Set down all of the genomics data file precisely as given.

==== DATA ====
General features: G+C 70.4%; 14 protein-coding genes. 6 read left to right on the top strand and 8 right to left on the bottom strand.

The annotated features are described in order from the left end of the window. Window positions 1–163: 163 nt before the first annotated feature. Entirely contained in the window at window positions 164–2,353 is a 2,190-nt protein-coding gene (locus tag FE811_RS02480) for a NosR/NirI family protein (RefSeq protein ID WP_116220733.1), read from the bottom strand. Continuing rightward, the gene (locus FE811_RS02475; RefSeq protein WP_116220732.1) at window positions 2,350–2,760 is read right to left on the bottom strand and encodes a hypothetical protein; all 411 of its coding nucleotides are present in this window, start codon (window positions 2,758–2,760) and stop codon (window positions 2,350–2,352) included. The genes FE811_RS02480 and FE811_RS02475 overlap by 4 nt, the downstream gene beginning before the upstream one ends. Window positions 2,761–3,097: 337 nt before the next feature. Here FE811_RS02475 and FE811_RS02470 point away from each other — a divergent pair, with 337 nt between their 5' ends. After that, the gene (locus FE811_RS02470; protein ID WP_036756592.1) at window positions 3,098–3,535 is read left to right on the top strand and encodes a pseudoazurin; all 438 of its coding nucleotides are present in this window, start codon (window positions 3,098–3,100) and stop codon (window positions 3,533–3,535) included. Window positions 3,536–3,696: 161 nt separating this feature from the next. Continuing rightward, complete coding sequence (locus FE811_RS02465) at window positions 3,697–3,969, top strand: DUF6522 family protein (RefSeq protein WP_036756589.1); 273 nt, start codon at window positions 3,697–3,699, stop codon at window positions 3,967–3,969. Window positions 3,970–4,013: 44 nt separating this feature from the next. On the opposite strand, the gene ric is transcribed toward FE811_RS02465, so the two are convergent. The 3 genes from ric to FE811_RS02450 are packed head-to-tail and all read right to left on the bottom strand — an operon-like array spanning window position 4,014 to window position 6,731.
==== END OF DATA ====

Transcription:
General features: G+C 70.4%; 14 protein-coding genes. 6 read left to right on the top strand and 8 right to left on the bottom strand.

The annotated features are described in order from the left end of the window. Window positions 1–163: 163 nt before the first annotated feature. Entirely contained in the window at window positions 164–2,353 is a 2,190-nt protein-coding gene (locus tag FE811_RS02480) for a NosR/NirI family protein (RefSeq protein ID WP_116220733.1), read from the bottom strand. Continuing rightward, the gene (locus FE811_RS02475; RefSeq protein WP_116220732.1) at window positions 2,350–2,760 is read right to left on the bottom strand and encodes a hypothetical protein; all 411 of its coding nucleotides are present in this window, start codon (window positions 2,758–2,760) and stop codon (window positions 2,350–2,352) included. The genes FE811_RS02480 and FE811_RS02475 overlap by 4 nt, the downstream gene beginning before the upstream one ends. Window positions 2,761–3,097: 337 nt before the next feature. Here FE811_RS02475 and FE811_RS02470 point away from each other — a divergent pair, with 337 nt between their 5' ends. After that, the gene (locus FE811_RS02470; protein ID WP_036756592.1) at window positions 3,098–3,535 is read left to right on the top strand and encodes a pseudoazurin; all 438 of its coding nucleotides are present in this window, start codon (window positions 3,098–3,100) and stop codon (window positions 3,533–3,535) included. Window positions 3,536–3,696: 161 nt separating this feature from the next. Continuing rightward, complete coding sequence (locus FE811_RS02465) at window positions 3,697–3,969, top strand: DUF6522 family protein (RefSeq protein WP_036756589.1); 273 nt, start codon at window positions 3,697–3,699, stop codon at window positions 3,967–3,969. Window positions 3,970–4,013: 44 nt separating this feature from the next. On the opposite strand, the gene ric is transcribed toward FE811_RS02465, so the two are convergent. The 3 genes from ric to FE811_RS02450 are packed head-to-tail and all read right to left on the bottom strand — an operon-like array spanning window position 4,014 to window position 6,731.